About Research Security at Emory

Research Security Areas

The U.S. Government has raised concerns about foreign threats to research security that it funds at U.S. academic institutions. In collaboration with the American research community, the federal government is taking expanded action to protect research integrity without compromising research equity, honesty, and objectivity. In January 2021, the U.S. government issued a directive (National Security Presidential Memorandum 33 – NSPM-33) to strengthen protections of government-supported research and development (R&D) against foreign government interference and exploitation. In January 2022, the U.S. government issued an implementation guide for the NSPM-33 directive. NSPM-33 is a directive from the President of the United States requiring all federal research funding agencies to strengthen and standardize their disclosure requirements for federally funded awards. NSPM-33 also instructs major research institutions receiving more than $50 million in annual federal research funding to establish research security programs to protect U.S.-funded research from foreign exploitation and interference. NSPM-33 aims for protection, clarity, and consistency as institutions work to protect American national security while promoting openness in the research community.

Emory supports and encourages international collaborations in its research and is committed to reducing the risks of foreign threats on U.S. government-sponsored research. Because Emory receives more than $50 million in annual federal research funding, a Research Security Program is required. 

Navigating regulatory requirements related to international travel, disclosure compliance, export controls, and data protection measures can be challenging; Emory’s research compliance and security teams provide centralized guidance to faculty and staff to tackle these challenges, keeping in mind that violations of these regulations and requirements carry severe penalties to individuals and academic institutions.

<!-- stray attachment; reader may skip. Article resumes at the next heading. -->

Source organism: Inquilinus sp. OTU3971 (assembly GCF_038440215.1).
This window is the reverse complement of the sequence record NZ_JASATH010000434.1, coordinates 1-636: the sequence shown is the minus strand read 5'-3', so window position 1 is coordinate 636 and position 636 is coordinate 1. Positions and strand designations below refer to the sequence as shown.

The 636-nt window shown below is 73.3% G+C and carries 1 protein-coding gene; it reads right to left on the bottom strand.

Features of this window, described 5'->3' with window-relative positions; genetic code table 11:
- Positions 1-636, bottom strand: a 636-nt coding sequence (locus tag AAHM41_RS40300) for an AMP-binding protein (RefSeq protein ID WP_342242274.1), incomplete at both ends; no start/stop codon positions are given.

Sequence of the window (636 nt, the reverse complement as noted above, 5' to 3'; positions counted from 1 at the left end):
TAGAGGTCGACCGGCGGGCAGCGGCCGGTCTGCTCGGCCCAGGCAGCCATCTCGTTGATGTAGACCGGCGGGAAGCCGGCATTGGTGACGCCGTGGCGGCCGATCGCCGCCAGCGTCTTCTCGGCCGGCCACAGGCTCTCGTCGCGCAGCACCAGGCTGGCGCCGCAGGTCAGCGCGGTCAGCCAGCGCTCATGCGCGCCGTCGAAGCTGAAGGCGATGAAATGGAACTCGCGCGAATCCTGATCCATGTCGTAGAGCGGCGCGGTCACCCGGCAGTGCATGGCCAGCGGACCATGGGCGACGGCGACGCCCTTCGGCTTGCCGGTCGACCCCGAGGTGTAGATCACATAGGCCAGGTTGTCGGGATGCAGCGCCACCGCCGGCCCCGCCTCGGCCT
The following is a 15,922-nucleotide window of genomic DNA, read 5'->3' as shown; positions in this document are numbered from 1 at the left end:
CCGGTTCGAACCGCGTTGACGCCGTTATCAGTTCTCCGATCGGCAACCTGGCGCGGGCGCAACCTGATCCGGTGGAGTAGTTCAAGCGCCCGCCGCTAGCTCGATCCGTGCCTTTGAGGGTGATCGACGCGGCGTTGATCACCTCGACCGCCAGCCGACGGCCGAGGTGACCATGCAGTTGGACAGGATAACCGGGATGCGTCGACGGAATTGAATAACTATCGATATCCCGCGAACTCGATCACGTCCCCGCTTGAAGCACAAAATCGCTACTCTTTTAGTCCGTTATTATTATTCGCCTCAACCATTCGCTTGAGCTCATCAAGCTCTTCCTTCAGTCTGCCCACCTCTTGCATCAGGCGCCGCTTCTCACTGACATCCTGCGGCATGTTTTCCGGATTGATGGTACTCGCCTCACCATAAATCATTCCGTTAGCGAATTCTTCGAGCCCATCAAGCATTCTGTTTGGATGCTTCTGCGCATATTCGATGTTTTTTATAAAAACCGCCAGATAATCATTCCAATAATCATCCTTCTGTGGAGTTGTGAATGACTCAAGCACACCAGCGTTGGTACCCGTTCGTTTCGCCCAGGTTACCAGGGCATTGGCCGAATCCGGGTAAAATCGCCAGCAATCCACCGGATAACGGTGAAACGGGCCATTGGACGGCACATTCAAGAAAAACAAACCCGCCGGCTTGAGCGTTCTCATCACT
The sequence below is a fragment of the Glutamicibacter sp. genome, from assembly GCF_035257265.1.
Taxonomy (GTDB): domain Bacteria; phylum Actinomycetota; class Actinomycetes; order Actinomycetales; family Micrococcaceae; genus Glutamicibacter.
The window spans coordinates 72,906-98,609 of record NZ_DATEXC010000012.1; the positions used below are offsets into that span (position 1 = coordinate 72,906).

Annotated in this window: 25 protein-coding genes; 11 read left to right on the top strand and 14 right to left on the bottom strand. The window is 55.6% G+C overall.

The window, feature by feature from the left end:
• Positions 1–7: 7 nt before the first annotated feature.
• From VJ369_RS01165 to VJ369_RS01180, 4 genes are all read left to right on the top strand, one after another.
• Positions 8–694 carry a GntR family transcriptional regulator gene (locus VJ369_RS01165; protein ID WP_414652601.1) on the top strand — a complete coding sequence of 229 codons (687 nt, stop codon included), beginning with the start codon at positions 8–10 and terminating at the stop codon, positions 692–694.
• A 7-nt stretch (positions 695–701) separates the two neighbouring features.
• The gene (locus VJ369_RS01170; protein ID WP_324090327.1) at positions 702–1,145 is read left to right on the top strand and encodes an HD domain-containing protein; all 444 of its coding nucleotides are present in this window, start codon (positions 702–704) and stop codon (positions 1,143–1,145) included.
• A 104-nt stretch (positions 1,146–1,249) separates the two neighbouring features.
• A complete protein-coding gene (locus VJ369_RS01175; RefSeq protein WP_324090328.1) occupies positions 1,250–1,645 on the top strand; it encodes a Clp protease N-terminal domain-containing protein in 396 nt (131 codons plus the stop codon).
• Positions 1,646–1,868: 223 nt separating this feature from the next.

Emory’s Research Security Program provides collaborative support and expertise to facilitate sponsored research with processes, policies and training to comply with requirements and regulations.

Emory is committed to strengthening its research enterprise within the five major areas outlined by NSPM-33:

  1. Disclosure requirements and standardization
  2. Digital persistent identifiers
  3. The consequences for violation of disclosure requirements
  4. Information sharing, and
  5. Research security.

Emory’s research security program aims to support researchers to continue and enhance their international research collaborations and affiliations. Navigating the many regulatory requirements related to foreign travel, disclosure compliance, and data protection measures can be cumbersome and challenging. The research security team is ready to provide assistance so that Emory’s global research footprint can continue to flourish and grow. 

ORCID ID (Digital persistent identifiers)

Many Emory researchers already have an ORCID ID (Open Researcher and Contributor Identifier), a unique, persistent identifier free of charge to researchers that meets all NSPM-33 requirements. This identifier helps track researcher disclosures and reduces administrative burden. Going forward, however, faculty will need to connect their ORCID records to Emory so that the institution may access them.